(The Hill) – A Texas kayaking company has sued Gov. Greg Abbott (R) over his plan to install floating barriers in the middle of the Rio Grande River that would prevent people from being able to swim across it.

Jessie Fuentes, owner of Epi’s Canoe & Kayak Team, filed a suit in Austin, Texas on Friday to stop the state from placing the buoys which he claimed would prevent him from giving tours on the river and cause his company “imminent and irreparable harm.”

The buoy construction near Eagle Pass, Texas, has already forced Fuentes to cancel a number of activities and even prevented his company’s access to the river, he claimed.

Abbott is using a natural disaster declaration to place the buoys in the river as part of “Operation Lone Star,” a power Fuentes is challenging. Construction workers started placing the floating barriers on Friday.

The operation is meant to reduce the flow of undocumented immigrants into Texas, something Abbott has called a “crisis.” Last week, four people drowned while attempting to cross the Rio Grande in the Eagle Pass section of river.

“This strategy will proactively prevent illegal crossings between ports of entry by making it more difficult to cross the Rio Grande and reach the Texas side of the southern border,” Abbott’s office said in a statement last month.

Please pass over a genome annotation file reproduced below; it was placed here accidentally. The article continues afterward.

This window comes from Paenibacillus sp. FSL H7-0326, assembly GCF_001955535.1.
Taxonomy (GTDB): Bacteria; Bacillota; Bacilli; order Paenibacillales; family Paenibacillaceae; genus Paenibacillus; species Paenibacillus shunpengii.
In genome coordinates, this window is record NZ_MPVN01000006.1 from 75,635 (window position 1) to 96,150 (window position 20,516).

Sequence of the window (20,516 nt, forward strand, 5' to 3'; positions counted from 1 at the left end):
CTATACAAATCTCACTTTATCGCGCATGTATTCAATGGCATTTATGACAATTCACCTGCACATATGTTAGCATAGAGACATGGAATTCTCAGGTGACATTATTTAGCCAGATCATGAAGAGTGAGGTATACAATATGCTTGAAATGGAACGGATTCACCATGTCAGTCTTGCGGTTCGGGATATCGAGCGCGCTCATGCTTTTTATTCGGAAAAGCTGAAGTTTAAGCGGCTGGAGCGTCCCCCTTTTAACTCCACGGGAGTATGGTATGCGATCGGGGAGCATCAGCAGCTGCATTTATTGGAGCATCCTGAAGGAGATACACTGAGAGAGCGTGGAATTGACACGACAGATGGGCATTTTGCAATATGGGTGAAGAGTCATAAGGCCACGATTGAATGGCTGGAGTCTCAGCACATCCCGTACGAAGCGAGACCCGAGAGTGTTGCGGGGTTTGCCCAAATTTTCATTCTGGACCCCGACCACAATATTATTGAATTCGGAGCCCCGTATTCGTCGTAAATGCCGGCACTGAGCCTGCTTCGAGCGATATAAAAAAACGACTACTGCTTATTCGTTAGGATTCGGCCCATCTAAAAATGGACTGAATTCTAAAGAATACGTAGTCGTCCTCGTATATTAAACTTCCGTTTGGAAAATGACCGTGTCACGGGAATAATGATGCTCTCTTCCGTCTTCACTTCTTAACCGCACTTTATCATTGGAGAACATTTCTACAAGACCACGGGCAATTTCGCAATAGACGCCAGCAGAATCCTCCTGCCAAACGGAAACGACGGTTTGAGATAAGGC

The lawsuit alleges that the buoys unjustly hurt Fuentes’ business and are also unconstitutional. 

“A plain reading of the [disaster declaration] reveals as a matter of law that this statute cannot be used to regulate the Texas-Mexico border because none of its definitions address immigrants, the border, or crimes committed by immigrants,” the suit reads.

“The definition of disaster cannot be read so broadly to allow Governor Abbott to create his own border patrol agency to regulate the border and prevent immigrants from entering Texas by installing a buoy system in the Rio Grande,” it continues.

The suit asks a judge to halt the construction of the buoys in the river.

“The Governor proclaims to support law and order, yet he initiated Operation Lone Star without legal authority and seeks to install buoys to score political points without a legitimate public policy objective,” Fuentes’ attorney, Carlos Flores, said in a press release. 

Abbott responded on Twitter, pledging to fight the suit.

“We will see you in court. And don’t think the Travis Co. Court will be the end of it. This is going to the Supreme Court. Texas has a constitutional right to secure our border,” he said.